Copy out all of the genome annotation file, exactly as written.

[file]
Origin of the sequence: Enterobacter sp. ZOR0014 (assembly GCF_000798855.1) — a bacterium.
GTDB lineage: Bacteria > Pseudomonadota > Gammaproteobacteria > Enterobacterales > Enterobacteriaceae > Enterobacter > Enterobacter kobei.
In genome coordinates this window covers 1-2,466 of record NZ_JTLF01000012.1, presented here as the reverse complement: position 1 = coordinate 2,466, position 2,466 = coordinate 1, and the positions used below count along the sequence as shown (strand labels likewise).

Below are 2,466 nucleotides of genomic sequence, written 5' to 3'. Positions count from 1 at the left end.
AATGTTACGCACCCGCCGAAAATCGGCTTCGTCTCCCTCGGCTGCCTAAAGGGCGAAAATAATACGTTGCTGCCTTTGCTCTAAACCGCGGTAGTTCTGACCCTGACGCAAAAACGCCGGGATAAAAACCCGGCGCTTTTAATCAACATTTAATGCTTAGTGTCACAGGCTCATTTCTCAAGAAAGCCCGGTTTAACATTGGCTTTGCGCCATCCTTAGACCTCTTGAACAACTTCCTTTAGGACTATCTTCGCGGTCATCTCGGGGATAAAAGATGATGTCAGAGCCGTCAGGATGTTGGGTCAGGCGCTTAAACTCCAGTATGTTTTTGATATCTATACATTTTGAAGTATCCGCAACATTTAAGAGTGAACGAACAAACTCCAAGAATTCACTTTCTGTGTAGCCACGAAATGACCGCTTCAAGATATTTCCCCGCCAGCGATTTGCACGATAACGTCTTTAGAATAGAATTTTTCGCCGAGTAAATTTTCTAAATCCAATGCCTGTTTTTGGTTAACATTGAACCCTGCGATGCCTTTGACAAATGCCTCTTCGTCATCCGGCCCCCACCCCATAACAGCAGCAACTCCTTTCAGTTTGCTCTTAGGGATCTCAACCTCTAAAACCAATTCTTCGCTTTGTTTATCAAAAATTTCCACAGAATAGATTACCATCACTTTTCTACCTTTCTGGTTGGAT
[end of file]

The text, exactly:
Origin of the sequence: Enterobacter sp. ZOR0014 (assembly GCF_000798855.1) — a bacterium.
GTDB lineage: Bacteria > Pseudomonadota > Gammaproteobacteria > Enterobacterales > Enterobacteriaceae > Enterobacter > Enterobacter kobei.
In genome coordinates this window covers 1-2,466 of record NZ_JTLF01000012.1, presented here as the reverse complement: position 1 = coordinate 2,466, position 2,466 = coordinate 1, and the positions used below count along the sequence as shown (strand labels likewise).

Below are 2,466 nucleotides of genomic sequence, written 5' to 3'. Positions count from 1 at the left end.
AATGTTACGCACCCGCCGAAAATCGGCTTCGTCTCCCTCGGCTGCCTAAAGGGCGAAAATAATACGTTGCTGCCTTTGCTCTAAACCGCGGTAGTTCTGACCCTGACGCAAAAACGCCGGGATAAAAACCCGGCGCTTTTAATCAACATTTAATGCTTAGTGTCACAGGCTCATTTCTCAAGAAAGCCCGGTTTAACATTGGCTTTGCGCCATCCTTAGACCTCTTGAACAACTTCCTTTAGGACTATCTTCGCGGTCATCTCGGGGATAAAAGATGATGTCAGAGCCGTCAGGATGTTGGGTCAGGCGCTTAAACTCCAGTATGTTTTTGATATCTATACATTTTGAAGTATCCGCAACATTTAAGAGTGAACGAACAAACTCCAAGAATTCACTTTCTGTGTAGCCACGAAATGACCGCTTCAAGATATTTCCCCGCCAGCGATTTGCACGATAACGTCTTTAGAATAGAATTTTTCGCCGAGTAAATTTTCTAAATCCAATGCCTGTTTTTGGTTAACATTGAACCCTGCGATGCCTTTGACAAATGCCTCTTCGTCATCCGGCCCCCACCCCATAACAGCAGCAACTCCTTTCAGTTTGCTCTTAGGGATCTCAACCTCTAAAACCAATTCTTCGCTTTGTTTATCAAAAATTTCCACAGAATAGATTACCATCACTTTTCTACCTTTCTGGTTGGAT